If you're thinking about doing anything semi-pro, you're going to want at least a basic digital SLR (I'm a Nikon guy, so I don't know the specifics about the Canons, but their models that are close to the similar Nikons are more than likely just as good.) and I've used the Nikon D-70 (around $800, body only) can live up to pro needs. They've come out with a lower end D-50 (around $500, body only IIRC) that is basically the same image sensor, just missing some features. I think the Canon Digital Rebel is in the same market as the D-50.

    I'd really suggest you consider expanding your budget a bit if you're looking to do paid work with the camera, very few point and shoots or "SLR like" cameras will give you the features and useability you need, and in the end, you will be looking to get a new camera very soon.
     
  5. mattsk42

    mattsk42 $100 off new Directv subsp.PM me BEFORE signing up Supporting Member

    OK thanks. That's what I've been reading. What about a Nikon 50D over the Canon?
     
  6. Well, I'm old school, who still believes that film is better than digital. With film, you can get much higher definition in your shots, plus there is a LOT that you can do in the dark room to your shot. My family has all Minolta SLRs, an SRT-201, SRT-101, and an X-370 (which we found in the middle of the road after nearly running over it) I took several photo classes in high school, and the things that I could do in the dark room were very cool. While digital is a "new wave" of photo medium, I know of several professional photographers in my area that will not move away from film, simply because of the resolution.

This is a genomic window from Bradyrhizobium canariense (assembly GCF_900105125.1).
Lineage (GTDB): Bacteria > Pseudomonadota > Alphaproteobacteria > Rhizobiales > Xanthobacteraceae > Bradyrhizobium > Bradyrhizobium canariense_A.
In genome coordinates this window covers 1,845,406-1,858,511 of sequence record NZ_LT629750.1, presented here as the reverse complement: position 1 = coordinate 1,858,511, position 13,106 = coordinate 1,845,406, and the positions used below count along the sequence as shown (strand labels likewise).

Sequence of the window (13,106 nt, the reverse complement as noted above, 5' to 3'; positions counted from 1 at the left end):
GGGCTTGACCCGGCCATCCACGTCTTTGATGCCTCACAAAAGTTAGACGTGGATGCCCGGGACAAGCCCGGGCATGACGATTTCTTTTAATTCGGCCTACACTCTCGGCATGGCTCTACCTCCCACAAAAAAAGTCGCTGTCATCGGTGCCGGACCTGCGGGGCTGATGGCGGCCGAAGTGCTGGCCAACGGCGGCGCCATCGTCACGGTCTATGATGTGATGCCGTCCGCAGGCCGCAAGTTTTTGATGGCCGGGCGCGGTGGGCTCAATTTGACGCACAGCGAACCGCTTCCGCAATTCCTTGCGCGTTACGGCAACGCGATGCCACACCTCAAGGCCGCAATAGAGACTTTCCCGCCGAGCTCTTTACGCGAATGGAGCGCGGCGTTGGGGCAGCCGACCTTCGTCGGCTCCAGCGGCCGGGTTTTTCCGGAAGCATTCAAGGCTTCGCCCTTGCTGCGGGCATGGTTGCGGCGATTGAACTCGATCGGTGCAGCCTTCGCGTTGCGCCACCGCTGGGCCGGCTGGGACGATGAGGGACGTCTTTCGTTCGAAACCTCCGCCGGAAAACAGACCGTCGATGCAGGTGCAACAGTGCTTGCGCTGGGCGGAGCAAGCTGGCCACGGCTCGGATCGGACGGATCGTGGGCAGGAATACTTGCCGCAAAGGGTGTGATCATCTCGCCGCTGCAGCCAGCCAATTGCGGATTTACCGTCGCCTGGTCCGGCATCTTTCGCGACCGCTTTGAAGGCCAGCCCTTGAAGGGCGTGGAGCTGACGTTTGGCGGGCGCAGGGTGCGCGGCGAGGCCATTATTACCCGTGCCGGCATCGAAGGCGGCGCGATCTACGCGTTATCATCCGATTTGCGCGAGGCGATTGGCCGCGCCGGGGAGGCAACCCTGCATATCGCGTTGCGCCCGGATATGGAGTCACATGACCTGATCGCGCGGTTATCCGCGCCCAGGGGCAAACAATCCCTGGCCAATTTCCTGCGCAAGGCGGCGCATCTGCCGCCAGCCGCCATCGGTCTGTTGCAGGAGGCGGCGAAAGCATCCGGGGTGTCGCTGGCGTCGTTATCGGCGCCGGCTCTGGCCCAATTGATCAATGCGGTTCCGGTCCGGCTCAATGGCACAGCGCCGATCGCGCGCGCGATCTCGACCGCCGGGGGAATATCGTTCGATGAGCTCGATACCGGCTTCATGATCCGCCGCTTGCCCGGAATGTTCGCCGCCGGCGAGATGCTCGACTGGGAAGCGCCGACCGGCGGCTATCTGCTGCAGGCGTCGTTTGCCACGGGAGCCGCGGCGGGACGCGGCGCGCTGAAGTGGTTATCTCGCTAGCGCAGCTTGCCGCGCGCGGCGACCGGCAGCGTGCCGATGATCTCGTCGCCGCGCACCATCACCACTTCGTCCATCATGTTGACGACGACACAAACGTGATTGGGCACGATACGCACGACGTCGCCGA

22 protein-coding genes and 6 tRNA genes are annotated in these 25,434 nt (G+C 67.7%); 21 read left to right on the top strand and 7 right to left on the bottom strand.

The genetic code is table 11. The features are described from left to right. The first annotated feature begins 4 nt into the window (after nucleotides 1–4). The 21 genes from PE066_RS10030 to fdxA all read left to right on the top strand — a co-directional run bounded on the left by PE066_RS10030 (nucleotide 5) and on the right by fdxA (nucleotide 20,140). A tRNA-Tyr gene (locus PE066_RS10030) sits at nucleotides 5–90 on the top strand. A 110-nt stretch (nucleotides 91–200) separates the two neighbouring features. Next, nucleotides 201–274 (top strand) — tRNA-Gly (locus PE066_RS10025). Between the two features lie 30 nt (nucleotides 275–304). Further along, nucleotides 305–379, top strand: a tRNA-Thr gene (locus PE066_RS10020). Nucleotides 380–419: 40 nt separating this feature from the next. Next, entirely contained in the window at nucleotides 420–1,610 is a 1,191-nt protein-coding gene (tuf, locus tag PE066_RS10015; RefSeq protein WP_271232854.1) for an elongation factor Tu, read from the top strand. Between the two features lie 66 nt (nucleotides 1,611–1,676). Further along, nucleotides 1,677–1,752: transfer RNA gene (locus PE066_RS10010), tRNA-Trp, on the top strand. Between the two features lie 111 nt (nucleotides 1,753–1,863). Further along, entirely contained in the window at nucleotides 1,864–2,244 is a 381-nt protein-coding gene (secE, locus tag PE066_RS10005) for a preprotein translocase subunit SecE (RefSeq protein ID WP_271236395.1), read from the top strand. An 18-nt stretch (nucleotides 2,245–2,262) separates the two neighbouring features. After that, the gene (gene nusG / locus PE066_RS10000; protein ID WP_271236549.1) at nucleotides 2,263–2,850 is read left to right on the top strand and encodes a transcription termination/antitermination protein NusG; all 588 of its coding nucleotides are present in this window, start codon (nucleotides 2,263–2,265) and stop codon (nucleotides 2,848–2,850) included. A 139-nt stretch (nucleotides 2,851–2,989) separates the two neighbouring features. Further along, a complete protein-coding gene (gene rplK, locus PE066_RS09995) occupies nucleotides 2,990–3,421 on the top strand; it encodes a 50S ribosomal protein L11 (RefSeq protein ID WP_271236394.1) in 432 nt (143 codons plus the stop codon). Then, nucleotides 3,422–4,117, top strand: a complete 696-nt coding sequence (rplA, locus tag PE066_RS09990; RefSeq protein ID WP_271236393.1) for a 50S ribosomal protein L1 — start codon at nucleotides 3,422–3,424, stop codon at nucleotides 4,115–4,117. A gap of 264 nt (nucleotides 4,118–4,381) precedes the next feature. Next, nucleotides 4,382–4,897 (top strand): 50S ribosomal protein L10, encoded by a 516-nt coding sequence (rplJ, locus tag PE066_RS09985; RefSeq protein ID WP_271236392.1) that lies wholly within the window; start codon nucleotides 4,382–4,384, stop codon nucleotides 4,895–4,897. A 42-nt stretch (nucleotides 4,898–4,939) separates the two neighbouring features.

Rock on
    Eric
     
  7. Tsal

    Tsal

    Jan 28, 2000
    Finland, EU
    Oi! Roll along with your wheelchair, granpa! :D

    Fortunately, if you want to experiment with film after getting the digi, you can get a basic SLR body for $100, usually with an objective too. I still prefer my D70, though :)
     
  8. mattsk42

    mattsk42 $100 off new Directv subsp.PM me BEFORE signing up Supporting Member

    I thought about film, but I don't have a darkroom or a lot of time right now and like I said I'm still in school so I just want some pictures right now with something that can expand to the future and THEN I'll do some film if I feel like it.

    I'm just going to get the basic lens that comes w/ the camera/kit. Is the anti-shake really working and worth it to push the KM over the top?

    Here's my 3 choices as of now.

    http://www.bestpricecameras.com/314396-312367-1-2186-931-Konica-Minolta-Maxxum-5D-with-18-70mm-.html
    http://www.bestpricecameras.com/215...Eos-Digital-Rebel--XT-with-18-55mm-Lens-.html
    http://www.bestpricecameras.com/250633-0-1-25231-Nikon-D50-Kit-with-18-55mm-DX--Nikkor-Lens.html
     
  9. LajoieT

    LajoieT I won't let your shadow be my shade...

    Oct 7, 2003
    Western Massachusetts